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Thread: A Little More New York in Black and White

  1. #1

    Default A Little More New York in Black and White


    By 1850, a decade after Daguerre took the first picture, photography was already a big thing in New York.

    Purpose-built artists’ studios on 10th Street, Greenwich Village in 1858 (left); and again in 1938, about a decade and a half before they bit the dust. Love those convertible coupes.

    The home of Louis Comfort Tiffany, jeweler and art nouveau craftsman, 1885. Designed by Stanford White, this impressive pile stood till 1936, packed with stained glass and iridescent things. Looking built for the ages, its life span was actually less than either of its creators’.

    Another of White’s concoctions: Washington Square Arch, shown here in 1895 before the statues of George were added. Through the arch you can glimpse another White opus, Judson Memorial Church. Cars drove through the arch till 1971.

    White’s Colony Club, Madison at 31st, 1904.

    A dour portrait of Stanford White, founding partner of the eminent McKim, Mead and White, Architects. In fact White shared his clients’ enthusiasm for the good life conducted in various hideaways around town.

    The second Madison Square Garden, Fourth Avenue, 1892. White designed an apartment for himself in the tower. Here, beneath a nude huntress Diana, he conducted his affair with the beauteous Evelyn Nesbit Thaw, and was famously shot dead by her jealous husband Harry (1906). The building itself expired in 1925. Today’s Garden, where Dubya will soon be anointed, is the fourth.

    Beauty to kill for, Evelyn Nesbit Thaw:


    Somehow she looked different in every picture:


    She must have been iridescent as a peacock feather. Not one woman, but many.

    “Tired Butterfly”, photo by Rudolf Eickemeyer

    Distraught husband, Harry Kendall Thaw. Inncocent by reason of insanity. Insane to have fallen for a pretty face. Insane to have cared so much.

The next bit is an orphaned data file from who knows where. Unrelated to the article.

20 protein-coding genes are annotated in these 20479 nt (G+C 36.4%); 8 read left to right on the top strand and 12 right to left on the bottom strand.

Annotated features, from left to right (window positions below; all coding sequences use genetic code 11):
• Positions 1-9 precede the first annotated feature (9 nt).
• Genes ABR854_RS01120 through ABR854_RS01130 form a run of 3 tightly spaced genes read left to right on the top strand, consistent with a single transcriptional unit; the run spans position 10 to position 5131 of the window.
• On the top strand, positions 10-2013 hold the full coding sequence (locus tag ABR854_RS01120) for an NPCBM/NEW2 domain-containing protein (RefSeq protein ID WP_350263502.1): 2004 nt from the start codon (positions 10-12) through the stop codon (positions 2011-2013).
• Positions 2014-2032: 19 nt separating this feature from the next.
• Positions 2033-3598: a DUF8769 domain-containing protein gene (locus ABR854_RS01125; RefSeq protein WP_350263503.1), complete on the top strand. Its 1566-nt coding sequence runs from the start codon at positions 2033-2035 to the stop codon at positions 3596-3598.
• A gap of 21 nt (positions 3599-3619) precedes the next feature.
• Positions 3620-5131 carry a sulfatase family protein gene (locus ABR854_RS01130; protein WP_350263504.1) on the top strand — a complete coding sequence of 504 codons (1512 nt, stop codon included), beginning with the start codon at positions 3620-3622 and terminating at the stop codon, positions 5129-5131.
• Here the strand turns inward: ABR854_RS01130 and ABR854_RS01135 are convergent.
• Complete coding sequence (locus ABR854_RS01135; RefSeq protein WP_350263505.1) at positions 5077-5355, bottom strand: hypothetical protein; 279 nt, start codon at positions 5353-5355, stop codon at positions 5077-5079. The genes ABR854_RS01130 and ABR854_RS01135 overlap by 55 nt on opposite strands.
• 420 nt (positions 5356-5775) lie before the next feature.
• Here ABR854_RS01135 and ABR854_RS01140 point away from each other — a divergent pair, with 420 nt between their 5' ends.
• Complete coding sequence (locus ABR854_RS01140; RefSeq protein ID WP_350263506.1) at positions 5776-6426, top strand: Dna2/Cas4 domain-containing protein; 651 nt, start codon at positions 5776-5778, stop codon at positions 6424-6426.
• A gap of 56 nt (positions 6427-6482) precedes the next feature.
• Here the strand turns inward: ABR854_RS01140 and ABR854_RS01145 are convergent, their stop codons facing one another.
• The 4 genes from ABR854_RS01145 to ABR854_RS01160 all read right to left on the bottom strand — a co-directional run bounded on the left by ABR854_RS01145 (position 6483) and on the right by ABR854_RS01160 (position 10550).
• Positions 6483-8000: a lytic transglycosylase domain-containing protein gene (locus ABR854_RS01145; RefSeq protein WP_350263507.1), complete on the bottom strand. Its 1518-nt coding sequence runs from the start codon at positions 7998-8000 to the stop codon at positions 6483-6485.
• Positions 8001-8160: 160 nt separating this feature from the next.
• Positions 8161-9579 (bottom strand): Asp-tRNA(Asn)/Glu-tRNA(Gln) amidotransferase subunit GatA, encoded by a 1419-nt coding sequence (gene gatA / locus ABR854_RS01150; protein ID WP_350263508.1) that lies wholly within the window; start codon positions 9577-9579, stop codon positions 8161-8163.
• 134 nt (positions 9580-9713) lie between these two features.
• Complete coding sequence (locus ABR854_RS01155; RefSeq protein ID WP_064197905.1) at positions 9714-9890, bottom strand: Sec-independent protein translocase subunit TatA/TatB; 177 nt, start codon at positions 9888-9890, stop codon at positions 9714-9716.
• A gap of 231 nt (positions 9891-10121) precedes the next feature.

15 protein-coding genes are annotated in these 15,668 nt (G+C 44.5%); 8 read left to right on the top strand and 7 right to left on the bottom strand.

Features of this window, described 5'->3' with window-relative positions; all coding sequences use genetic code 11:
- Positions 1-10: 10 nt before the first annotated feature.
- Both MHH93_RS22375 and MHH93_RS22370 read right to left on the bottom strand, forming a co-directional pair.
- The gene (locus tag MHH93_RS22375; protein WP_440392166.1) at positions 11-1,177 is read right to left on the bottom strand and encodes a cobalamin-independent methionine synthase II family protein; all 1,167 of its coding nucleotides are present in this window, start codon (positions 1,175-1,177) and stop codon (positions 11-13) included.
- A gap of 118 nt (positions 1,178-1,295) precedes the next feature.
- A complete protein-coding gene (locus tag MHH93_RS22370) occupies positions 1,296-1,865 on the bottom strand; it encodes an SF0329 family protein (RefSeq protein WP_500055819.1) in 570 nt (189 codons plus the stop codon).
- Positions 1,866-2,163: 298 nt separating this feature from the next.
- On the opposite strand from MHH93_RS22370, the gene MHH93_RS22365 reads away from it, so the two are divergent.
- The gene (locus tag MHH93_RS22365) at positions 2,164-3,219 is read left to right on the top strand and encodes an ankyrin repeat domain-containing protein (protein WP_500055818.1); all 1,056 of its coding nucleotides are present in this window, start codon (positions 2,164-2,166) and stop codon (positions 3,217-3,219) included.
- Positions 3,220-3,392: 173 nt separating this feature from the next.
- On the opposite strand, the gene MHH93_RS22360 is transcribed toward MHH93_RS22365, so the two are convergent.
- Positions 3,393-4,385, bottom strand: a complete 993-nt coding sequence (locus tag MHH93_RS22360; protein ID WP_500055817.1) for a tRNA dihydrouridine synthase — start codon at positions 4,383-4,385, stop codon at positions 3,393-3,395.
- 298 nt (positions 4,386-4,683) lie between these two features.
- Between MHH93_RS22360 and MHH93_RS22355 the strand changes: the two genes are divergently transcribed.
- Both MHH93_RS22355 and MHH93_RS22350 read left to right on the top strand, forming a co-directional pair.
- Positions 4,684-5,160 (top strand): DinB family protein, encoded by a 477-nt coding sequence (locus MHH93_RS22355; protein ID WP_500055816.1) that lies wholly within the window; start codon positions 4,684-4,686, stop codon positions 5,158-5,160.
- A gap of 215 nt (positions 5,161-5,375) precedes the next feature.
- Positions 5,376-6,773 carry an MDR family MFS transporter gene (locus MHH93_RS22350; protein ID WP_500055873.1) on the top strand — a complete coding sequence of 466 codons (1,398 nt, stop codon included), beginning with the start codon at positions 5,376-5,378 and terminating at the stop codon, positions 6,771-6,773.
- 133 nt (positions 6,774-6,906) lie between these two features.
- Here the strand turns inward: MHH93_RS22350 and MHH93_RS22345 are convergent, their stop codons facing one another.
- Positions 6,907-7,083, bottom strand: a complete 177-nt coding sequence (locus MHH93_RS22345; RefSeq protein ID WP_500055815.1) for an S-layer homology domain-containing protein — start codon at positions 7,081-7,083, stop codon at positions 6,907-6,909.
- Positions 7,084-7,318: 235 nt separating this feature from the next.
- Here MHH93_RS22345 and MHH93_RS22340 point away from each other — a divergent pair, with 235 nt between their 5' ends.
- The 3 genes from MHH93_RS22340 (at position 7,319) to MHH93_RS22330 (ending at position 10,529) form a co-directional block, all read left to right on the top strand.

The entire lurid story:



    Just for fun, four images of women from 1906:

    Gustav Klimt

    Gustav Klimt

    Pablo Picasso

    Also on Madison Square: another elegant icon of the ragtime era, Burnham’s impossibly majestic Flatiron, world’s tallest skyscraper when built, here in 1903 photos by Alfred Stieglitz (left) and his good friend, Edward Steichen (right). Steichen was the poet of murk, and Stieglitz married Georgia O’Keefe.

    Stieglitz and Steichen, much later.

    Three modes of wheeled transport in Madison Square, 1904.

    Lower East Side: airshaft of dumbbell tenements, so-called because they flared out at street and in back, leaving airshaft and consequently legal bedrooms under the code. Imagine the view.

    Car races train on billboard, Madison Avenue at 42nd Street, 1910.

    Lower Manhattan, 1910. Singer now world’s tallest.

    Next it was Woolworth. This photo after 1927.

    Graf Zeppelin over New York, 1928.

    Solid piers on both rivers, 1929.

    Building the Empire State, 1930.

    West Side Highway, the first urban elevated highway. Gone a bit over a quarter century-- after a section collapsed-- this provided drivers with a thrilling ride past ocean liners and skyscrapers, with narrow lanes and sharp angle turns. Built for Model T’s.

    A city of spires, 1931.

    Penn Station.

    Penn Arcade.

    George Washington Bridge before stiffening trusses and second level, 1931. O.H. Ammann, engineer; Cass Gilbert [of the Woolworth Building!], architect. Tower trusswork was to be clad.


    Wallabout Market, Brooklyn, 1932.

    Ellis Island, 1933.

    Gramercy Park West, 1935. Berenice Abbott photo.

    Seventh Avenue south from 35th, 1935.

    512-14 Broome Street between Thompson and West Broadway, 1935. Abbott.

    Queen Elizabeth, 1935.

    Fish, 1935. Abbott.

    Stone and William Streets, 1935. Abbott.

    601 West 23rd Street, 1935. Abbott.

    Firehouse, 1936. Abbott.

    McGraw-Hill with 9th Avenue El, 1936. Abbott.

    General Electric Building, 1936.

    MacDougal Alley, Greenwich Village, 1936. Abbott. At that time, the alley still went through to Fifth Avenue.

    3rd Avenue and 46th Street, 1936. Andre Kertesz photo.

    The Flatiron again, this time in 1937.

    771 Broadway, 1937. Berenice Abbott.

    1937. Abbott.

    Battery Park, 1937.Castle Clinton roofed over: aquarium?

    Rockefeller Center, 1937

    Summer, Lower East Side, 1937. Photo by Weegee (Arthur Fellig)

    Central Park with Savoy Plaza, 1937

    The classic skyline configuration, 1937: a mound with protruding spikes. This was lost with the addition of the World Trade Center. When the Center came down, this configuration did not return; we have a kind of Table Mountain instead.

    Fifth Avenue and 44th Street, 1938: dressed to the nines. Berenice Abbott.

    65 West 39th Street, Garment District, 1938.

    420 East 23rd Street, 1938.

    View from 60 Wall Street, 1938. Abbott.

    The mound and the spikes again, this time from the Brooklyn Bridge. Abbott, 1938.

    4, 6, 8 Fifth Avenue. Abbott, 1938.